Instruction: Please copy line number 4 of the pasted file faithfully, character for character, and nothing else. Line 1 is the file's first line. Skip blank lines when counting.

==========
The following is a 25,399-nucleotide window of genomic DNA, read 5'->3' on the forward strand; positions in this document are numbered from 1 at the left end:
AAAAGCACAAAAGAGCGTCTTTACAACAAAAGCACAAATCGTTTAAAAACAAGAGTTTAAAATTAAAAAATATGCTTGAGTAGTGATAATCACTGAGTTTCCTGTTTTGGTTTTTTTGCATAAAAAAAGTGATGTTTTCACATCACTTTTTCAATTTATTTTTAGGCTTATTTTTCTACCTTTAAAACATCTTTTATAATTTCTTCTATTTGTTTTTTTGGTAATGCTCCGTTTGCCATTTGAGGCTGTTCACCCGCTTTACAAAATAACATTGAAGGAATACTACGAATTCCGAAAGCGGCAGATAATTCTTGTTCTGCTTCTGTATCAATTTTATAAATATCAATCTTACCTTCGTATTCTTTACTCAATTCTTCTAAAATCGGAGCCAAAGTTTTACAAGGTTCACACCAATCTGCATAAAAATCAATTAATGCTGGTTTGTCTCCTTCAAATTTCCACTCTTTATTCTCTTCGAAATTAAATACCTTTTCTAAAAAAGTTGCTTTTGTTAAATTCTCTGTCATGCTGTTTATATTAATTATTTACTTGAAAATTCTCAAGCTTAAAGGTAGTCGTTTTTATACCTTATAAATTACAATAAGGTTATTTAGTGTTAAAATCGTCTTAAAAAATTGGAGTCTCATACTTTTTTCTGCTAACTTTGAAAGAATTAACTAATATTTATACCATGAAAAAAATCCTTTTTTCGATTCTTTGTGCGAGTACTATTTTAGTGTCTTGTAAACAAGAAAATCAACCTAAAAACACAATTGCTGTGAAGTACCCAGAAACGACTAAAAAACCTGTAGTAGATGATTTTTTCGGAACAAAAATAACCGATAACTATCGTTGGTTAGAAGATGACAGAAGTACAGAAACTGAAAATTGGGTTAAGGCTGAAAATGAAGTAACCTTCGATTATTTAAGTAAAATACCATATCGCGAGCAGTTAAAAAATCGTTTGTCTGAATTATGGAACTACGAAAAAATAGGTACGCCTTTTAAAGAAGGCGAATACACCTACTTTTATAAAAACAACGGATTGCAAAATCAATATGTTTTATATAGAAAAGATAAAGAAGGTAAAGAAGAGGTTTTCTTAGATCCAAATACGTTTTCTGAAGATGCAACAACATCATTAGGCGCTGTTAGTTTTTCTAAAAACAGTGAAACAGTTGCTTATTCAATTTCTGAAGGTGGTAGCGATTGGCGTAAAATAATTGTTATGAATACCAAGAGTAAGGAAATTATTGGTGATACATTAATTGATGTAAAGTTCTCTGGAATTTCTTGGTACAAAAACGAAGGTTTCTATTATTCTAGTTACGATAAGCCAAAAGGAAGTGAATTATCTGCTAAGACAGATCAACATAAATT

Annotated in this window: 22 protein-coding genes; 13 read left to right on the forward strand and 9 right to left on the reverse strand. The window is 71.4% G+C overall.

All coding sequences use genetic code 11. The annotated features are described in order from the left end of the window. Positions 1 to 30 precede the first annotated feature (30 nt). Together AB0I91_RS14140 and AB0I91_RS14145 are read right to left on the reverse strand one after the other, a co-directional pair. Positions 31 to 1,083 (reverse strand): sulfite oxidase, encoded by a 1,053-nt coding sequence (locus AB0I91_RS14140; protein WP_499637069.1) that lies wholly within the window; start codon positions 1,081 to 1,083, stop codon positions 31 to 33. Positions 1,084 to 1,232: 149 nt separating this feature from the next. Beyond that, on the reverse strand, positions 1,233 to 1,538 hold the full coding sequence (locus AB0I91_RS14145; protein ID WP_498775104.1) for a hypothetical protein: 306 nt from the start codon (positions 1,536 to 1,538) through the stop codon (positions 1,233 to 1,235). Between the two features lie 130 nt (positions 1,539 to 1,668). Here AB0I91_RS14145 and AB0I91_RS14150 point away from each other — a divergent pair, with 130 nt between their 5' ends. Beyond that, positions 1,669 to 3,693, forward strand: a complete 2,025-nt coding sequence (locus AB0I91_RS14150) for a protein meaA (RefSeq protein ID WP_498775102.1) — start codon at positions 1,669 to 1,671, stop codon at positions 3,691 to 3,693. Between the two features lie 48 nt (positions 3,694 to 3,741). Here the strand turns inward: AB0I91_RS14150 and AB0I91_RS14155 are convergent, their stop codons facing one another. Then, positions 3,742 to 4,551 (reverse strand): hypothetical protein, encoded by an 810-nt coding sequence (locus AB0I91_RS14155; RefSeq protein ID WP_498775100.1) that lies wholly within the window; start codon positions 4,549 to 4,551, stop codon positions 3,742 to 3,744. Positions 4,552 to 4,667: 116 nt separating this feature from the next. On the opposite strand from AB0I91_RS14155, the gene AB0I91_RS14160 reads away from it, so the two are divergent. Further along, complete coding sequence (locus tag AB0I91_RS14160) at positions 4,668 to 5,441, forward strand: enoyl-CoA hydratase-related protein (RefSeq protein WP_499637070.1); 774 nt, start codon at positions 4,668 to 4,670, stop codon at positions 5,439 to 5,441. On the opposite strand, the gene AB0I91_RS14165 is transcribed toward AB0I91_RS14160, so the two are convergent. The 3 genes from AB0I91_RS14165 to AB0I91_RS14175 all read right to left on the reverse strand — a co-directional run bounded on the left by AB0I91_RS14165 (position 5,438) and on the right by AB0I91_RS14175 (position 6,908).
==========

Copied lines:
All coding sequences use genetic code 11. The annotated features are described in order from the left end of the window. Positions 1 to 30 precede the first annotated feature (30 nt). Together AB0I91_RS14140 and AB0I91_RS14145 are read right to left on the reverse strand one after the other, a co-directional pair. Positions 31 to 1,083 (reverse strand): sulfite oxidase, encoded by a 1,053-nt coding sequence (locus AB0I91_RS14140; protein WP_499637069.1) that lies wholly within the window; start codon positions 1,081 to 1,083, stop codon positions 31 to 33. Positions 1,084 to 1,232: 149 nt separating this feature from the next. Beyond that, on the reverse strand, positions 1,233 to 1,538 hold the full coding sequence (locus AB0I91_RS14145; protein ID WP_498775104.1) for a hypothetical protein: 306 nt from the start codon (positions 1,536 to 1,538) through the stop codon (positions 1,233 to 1,235). Between the two features lie 130 nt (positions 1,539 to 1,668). Here AB0I91_RS14145 and AB0I91_RS14150 point away from each other — a divergent pair, with 130 nt between their 5' ends. Beyond that, positions 1,669 to 3,693, forward strand: a complete 2,025-nt coding sequence (locus AB0I91_RS14150) for a protein meaA (RefSeq protein ID WP_498775102.1) — start codon at positions 1,669 to 1,671, stop codon at positions 3,691 to 3,693. Between the two features lie 48 nt (positions 3,694 to 3,741). Here the strand turns inward: AB0I91_RS14150 and AB0I91_RS14155 are convergent, their stop codons facing one another. Then, positions 3,742 to 4,551 (reverse strand): hypothetical protein, encoded by an 810-nt coding sequence (locus AB0I91_RS14155; RefSeq protein ID WP_498775100.1) that lies wholly within the window; start codon positions 4,549 to 4,551, stop codon positions 3,742 to 3,744. Positions 4,552 to 4,667: 116 nt separating this feature from the next. On the opposite strand from AB0I91_RS14155, the gene AB0I91_RS14160 reads away from it, so the two are divergent. Further along, complete coding sequence (locus tag AB0I91_RS14160) at positions 4,668 to 5,441, forward strand: enoyl-CoA hydratase-related protein (RefSeq protein WP_499637070.1); 774 nt, start codon at positions 4,668 to 4,670, stop codon at positions 5,439 to 5,441. On the opposite strand, the gene AB0I91_RS14165 is transcribed toward AB0I91_RS14160, so the two are convergent. The 3 genes from AB0I91_RS14165 to AB0I91_RS14175 all read right to left on the reverse strand — a co-directional run bounded on the left by AB0I91_RS14165 (position 5,438) and on the right by AB0I91_RS14175 (position 6,908).